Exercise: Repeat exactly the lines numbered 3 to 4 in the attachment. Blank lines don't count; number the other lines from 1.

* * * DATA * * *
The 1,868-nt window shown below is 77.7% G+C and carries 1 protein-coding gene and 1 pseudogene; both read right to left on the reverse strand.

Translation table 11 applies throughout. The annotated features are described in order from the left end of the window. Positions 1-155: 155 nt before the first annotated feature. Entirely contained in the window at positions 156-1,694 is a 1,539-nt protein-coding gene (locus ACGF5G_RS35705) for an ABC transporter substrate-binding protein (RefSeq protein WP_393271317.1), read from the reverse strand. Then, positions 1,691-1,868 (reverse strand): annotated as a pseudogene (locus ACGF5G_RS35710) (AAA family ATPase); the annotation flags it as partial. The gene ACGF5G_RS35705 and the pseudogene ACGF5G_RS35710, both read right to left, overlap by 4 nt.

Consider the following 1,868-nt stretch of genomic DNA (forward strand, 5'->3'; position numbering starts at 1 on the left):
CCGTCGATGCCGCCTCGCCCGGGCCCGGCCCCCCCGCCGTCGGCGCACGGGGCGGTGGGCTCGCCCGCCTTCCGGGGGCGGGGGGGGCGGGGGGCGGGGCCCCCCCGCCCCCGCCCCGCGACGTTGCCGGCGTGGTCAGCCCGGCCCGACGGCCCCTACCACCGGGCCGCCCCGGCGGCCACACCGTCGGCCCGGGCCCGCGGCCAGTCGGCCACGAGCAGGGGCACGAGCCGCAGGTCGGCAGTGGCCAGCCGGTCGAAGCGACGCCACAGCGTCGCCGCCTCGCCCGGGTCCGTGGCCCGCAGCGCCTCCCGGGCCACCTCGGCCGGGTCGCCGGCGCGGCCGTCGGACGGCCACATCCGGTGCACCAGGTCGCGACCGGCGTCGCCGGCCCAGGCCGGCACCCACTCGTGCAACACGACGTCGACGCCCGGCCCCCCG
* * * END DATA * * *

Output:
Consider the following 1,868-nt stretch of genomic DNA (forward strand, 5'->3'; position numbering starts at 1 on the left):
CCGTCGATGCCGCCTCGCCCGGGCCCGGCCCCCCCGCCGTCGGCGCACGGGGCGGTGGGCTCGCCCGCCTTCCGGGGGCGGGGGGGGCGGGGGGCGGGGCCCCCCCGCCCCCGCCCCGCGACGTTGCCGGCGTGGTCAGCCCGGCCCGACGGCCCCTACCACCGGGCCGCCCCGGCGGCCACACCGTCGGCCCGGGCCCGCGGCCAGTCGGCCACGAGCAGGGGCACGAGCCGCAGGTCGGCAGTGGCCAGCCGGTCGAAGCGACGCCACAGCGTCGCCGCCTCGCCCGGGTCCGTGGCCCGCAGCGCCTCCCGGGCCACCTCGGCCGGGTCGCCGGCGCGGCCGTCGGACGGCCACATCCGGTGCACCAGGTCGCGACCGGCGTCGCCGGCCCAGGCCGGCACCCACTCGTGCAACACGACGTCGACGCCCGGCCCCCCG